The first signs of vulnerability in Novak Djokovic’s Australian Open title defence have appeared in a marathon five-setter but the world No.1 advanced to a quarter-final against Kei Nishikori.
Djokovic capitulated in a second-set tiebreaker against Gilles Simon, the first time he’s dropped a set since a semi-final win over Stan Wawrinka at the Paris Masters last November.
The Serbian superstar was also broken and bettered in the fourth set but overcame a staggering 100 unforced errors to triumph 6-3 6-7 (1-7) 6-4 4-6-3 at Rod Laver Arena on Sunday night.
French workhorse Simon made him earn it over the course of four hours and 32 minutes.
Djokovic was sloppy throughout, but still managed to extend his run to 27 consecutive grand slam quarter-finals appearances.
But there were signs of hope for Nishikori.
The 14th-seeded Simon managed to put pressure on Djokovic through a combination of pin-point ball placement, outstanding returns and relentless energy in the pair’s many long-running rallies.
Djokovic’s false steps and loose strokes didn’t help the top seed either.
Djokovic started shakily, scrambling to save seven of eight break points in the opening set.
Further frustration was to come for the five-time Open champion, who stepped up only for his opponent to save 11 of 11 break points in the second set.
That included a 16-point service game, when Djokovic had four chances to take a 5-3 lead in the set but couldn’t capitalise.
Simon won a 32-shot rally to take a 3-0 lead in the breaker, powering to square it at one set all.
Djokovic went ahead 2-0 in the third set but still lacked his usual clinical edge.
Simon broke back before Djokovic regained the ascendancy, as the 28-year-old has done on so many occasions in a career that has featured 10 grand slam titles.
However, Djokovic continued to mix dominance with dire as Simon broke late for a 5-4 lead in the fourth set.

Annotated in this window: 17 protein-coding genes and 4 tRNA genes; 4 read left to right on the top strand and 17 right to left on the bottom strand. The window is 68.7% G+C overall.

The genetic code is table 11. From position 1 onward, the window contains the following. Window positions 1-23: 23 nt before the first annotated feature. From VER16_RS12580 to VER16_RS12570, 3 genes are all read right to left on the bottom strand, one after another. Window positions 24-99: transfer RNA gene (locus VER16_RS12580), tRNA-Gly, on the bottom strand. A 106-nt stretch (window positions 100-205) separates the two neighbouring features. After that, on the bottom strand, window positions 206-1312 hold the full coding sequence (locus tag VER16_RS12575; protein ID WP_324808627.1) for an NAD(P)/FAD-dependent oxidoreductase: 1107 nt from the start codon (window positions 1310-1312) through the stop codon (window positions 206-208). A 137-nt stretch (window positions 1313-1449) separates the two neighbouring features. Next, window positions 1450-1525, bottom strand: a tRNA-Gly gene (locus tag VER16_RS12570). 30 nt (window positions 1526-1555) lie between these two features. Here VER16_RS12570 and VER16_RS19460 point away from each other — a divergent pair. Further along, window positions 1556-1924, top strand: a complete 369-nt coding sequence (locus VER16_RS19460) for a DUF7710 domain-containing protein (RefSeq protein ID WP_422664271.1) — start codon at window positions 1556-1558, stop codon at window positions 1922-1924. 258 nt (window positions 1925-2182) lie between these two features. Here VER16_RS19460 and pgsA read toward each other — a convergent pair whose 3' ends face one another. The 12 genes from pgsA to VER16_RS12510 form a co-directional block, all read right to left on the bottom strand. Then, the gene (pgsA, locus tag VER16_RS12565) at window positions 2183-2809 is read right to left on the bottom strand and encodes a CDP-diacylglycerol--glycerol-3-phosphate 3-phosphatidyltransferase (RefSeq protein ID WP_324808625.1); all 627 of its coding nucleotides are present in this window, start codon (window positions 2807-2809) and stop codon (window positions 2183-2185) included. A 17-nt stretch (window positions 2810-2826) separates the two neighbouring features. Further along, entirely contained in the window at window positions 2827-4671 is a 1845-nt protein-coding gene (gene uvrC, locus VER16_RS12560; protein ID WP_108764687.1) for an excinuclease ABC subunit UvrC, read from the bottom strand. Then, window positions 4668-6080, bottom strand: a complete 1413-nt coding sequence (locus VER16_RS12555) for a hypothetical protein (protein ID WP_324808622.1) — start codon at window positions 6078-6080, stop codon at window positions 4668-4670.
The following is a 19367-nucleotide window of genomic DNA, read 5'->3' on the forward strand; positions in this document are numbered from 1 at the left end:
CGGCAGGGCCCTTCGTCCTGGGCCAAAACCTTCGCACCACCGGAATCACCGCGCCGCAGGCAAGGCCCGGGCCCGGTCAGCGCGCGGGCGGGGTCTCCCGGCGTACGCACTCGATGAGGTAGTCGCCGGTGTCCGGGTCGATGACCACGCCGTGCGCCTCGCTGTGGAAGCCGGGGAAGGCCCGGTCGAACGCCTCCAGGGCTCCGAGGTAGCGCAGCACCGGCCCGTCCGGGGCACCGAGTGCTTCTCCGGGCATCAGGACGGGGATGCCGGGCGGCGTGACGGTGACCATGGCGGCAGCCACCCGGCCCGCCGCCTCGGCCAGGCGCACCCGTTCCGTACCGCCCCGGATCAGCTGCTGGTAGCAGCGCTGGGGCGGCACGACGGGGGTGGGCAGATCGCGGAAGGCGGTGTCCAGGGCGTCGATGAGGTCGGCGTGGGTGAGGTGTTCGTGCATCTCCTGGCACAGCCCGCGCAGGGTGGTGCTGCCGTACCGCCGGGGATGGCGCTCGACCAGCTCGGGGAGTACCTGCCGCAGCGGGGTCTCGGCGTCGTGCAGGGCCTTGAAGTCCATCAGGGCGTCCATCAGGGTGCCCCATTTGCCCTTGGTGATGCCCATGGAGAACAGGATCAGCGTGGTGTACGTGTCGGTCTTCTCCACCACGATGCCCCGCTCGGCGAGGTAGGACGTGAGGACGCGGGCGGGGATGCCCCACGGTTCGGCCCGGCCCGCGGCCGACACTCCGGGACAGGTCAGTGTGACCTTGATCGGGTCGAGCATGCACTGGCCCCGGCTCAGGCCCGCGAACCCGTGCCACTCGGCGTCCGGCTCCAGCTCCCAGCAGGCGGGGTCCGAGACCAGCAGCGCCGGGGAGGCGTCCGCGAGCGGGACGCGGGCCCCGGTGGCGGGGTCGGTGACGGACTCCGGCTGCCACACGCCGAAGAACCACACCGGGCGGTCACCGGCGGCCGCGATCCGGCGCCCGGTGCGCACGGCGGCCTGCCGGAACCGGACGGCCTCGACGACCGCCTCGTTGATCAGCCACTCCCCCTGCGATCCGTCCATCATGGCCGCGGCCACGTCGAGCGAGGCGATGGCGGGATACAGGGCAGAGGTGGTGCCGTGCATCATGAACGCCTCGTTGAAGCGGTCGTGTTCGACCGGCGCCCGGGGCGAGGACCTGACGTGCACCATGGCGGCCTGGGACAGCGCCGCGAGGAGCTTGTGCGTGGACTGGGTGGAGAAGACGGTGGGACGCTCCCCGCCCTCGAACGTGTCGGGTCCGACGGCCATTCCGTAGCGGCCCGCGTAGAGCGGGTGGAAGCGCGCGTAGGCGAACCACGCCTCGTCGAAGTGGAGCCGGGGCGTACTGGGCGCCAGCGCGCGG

Djokovic survived three set points before Simon served it out.
The turning point came when Djokovic broke for a 3-1 lead in the fifth set, fighting back after Simon had skipped 40-0 clear before surging to 5-1 and serving out the match on his second opportunity.
Nishikori earlier vowed to draw on his win over Djokovic in the 2014 US Open semi-final as he steps up a low-key pursuit of a maiden grand slam title.
“I do watch it sometimes when I want some … confidence,” Nishikori said after crushing Jo-Wilfried Tsonga 6-4 6-2 6-4 in two hours.
“That match I played some of the best tennis in my life … I’m sure I’ll try to watch again before next match.”
However, Nishikori also recalled being belted 6-1 6-1 by Djokovic two months ago at the ATP World Tour Finals.
“We played in London and he, you know, kind of destroy me,” the Japanese star said.
Nishikori totally outclassed former Open finalist Tsonga to become the first man through to the quarter-finals.
The seventh seed has dropped one set in his opening four matches but knows things won’t be so easy in the round of eight.
“He (Djokovic) has been playing a lot of good tennis again this year. He doesn’t give you easy points, any free points,” Nishikori said.
“I have to … be the one to dictate.”